Study: Climate change could make Arctic Ocean more acidic in summer

Due to climate change, the Arctic Ocean could in future be more acidic in summer than in winter.

Study: Climate change could make Arctic Ocean more acidic in summer

Due to climate change, the Arctic Ocean could in future be more acidic in summer than in winter. The authors of a study published in the journal "Nature" came to this conclusion. Naturally, acidification in the Arctic Ocean is greatest in winter. But with increasing global warming, it could increase in the summer in the future.

"These results worsen the prospects for some Arctic fish, such as polar cod, which are already threatened by climate change," said co-author Hans-Otto Pörtner, from the Alfred Wegener Institute (AWI), the Helmholtz Center for Polar and Marine Research , in Bremerhaven.

According to the AWI, over the past 200 years the oceans have absorbed more than a quarter of the man-made carbon dioxide (CO2) from the atmosphere. They have therefore become almost 30 percent more acidic since the beginning of the industrial revolution. However, the acidity of the water varies depending on the season and region.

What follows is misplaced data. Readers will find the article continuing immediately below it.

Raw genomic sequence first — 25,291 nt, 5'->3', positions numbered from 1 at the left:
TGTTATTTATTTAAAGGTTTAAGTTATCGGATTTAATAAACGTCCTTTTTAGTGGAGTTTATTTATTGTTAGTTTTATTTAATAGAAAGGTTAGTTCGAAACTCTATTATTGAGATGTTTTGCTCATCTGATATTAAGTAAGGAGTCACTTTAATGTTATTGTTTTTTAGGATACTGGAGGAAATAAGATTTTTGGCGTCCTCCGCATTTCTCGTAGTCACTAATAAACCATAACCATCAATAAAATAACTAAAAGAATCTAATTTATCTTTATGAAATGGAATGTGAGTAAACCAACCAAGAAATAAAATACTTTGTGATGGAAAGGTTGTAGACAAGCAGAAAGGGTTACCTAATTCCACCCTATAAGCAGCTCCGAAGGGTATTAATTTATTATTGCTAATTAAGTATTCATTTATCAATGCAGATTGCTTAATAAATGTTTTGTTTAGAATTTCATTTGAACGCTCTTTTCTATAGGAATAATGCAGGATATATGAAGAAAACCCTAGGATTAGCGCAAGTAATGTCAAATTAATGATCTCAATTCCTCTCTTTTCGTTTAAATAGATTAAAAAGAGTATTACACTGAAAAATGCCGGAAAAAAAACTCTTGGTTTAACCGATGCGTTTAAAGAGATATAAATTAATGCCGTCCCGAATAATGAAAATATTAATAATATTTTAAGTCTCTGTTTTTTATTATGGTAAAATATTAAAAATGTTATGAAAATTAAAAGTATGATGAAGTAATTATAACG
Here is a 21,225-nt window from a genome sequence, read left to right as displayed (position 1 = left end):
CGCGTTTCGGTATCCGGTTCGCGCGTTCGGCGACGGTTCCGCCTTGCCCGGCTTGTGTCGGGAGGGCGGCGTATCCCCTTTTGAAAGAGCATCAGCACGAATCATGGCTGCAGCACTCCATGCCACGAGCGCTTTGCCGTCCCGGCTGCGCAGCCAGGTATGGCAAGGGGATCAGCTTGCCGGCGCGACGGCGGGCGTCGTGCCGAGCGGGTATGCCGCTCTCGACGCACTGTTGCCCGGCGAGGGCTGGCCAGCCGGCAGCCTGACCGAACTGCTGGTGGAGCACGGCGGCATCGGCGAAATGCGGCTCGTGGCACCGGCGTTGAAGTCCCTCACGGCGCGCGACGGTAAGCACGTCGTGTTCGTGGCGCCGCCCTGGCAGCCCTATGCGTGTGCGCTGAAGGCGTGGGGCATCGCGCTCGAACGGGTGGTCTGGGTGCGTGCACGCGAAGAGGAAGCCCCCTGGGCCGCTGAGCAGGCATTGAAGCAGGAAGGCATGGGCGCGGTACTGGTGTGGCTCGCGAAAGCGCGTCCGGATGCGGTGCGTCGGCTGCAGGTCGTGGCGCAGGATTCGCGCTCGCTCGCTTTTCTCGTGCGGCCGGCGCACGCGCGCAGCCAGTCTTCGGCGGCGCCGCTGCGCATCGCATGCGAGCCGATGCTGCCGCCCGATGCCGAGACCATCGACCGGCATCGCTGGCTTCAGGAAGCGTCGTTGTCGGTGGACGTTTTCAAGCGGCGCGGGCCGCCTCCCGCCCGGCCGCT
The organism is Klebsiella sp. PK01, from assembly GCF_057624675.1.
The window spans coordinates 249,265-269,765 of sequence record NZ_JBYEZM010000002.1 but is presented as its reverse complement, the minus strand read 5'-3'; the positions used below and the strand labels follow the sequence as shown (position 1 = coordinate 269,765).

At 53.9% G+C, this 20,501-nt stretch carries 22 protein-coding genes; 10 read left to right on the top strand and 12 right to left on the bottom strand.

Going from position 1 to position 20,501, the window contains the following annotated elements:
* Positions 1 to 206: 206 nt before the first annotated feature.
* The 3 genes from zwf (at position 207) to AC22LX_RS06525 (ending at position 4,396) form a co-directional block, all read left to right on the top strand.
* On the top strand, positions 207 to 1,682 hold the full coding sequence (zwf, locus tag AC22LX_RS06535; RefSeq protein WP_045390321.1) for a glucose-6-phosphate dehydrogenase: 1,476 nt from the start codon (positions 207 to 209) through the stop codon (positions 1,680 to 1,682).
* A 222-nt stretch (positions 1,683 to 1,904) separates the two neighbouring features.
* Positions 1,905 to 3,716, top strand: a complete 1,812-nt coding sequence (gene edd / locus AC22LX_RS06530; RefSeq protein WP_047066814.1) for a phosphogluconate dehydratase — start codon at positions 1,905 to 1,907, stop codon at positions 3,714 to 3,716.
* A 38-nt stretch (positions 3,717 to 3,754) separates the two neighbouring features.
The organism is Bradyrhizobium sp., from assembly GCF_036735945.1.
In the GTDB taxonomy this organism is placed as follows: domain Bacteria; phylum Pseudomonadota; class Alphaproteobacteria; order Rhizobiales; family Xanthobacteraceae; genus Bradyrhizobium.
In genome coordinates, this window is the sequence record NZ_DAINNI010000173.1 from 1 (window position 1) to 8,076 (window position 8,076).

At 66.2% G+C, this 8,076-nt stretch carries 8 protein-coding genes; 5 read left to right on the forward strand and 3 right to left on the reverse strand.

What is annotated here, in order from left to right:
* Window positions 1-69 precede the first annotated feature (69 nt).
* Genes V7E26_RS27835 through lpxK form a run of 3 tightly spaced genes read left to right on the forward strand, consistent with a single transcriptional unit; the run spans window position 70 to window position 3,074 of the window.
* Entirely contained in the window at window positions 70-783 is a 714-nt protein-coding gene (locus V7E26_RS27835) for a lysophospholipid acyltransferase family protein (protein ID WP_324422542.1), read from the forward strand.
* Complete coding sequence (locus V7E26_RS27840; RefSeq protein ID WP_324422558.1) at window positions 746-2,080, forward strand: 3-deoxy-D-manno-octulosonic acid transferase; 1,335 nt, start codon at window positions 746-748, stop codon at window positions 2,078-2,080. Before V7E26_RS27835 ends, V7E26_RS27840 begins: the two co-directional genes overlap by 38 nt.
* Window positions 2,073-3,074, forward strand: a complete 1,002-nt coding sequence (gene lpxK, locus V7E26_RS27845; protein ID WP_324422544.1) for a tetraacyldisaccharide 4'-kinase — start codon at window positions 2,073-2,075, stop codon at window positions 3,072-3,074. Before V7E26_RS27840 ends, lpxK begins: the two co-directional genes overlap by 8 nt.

According to the AWI, air temperatures in the Arctic will rise more sharply in summer than before, more sea ice will melt and the water will warm up more quickly than before, also due to increased solar radiation. According to researchers, there are complex reasons why the Arctic Ocean will become more acidic in the summer as a result. Acidification is not only influenced by one factor, but by a sensitive interaction of physicochemical and biological processes. Ultimately, it can no longer be compensated - for example by algae that carry out photosynthesis and thus absorb CO2.

In their study, the researchers analyzed simulations of several models and developed future climate scenarios. The changes in acidification were larger for medium and high greenhouse gas emissions - and significantly smaller for low emissions. "For the researchers, a glimmer of hope that key elements of the Arctic Ocean ecosystem can be preserved if average global warming can be kept below two degrees Celsius," the statement said.

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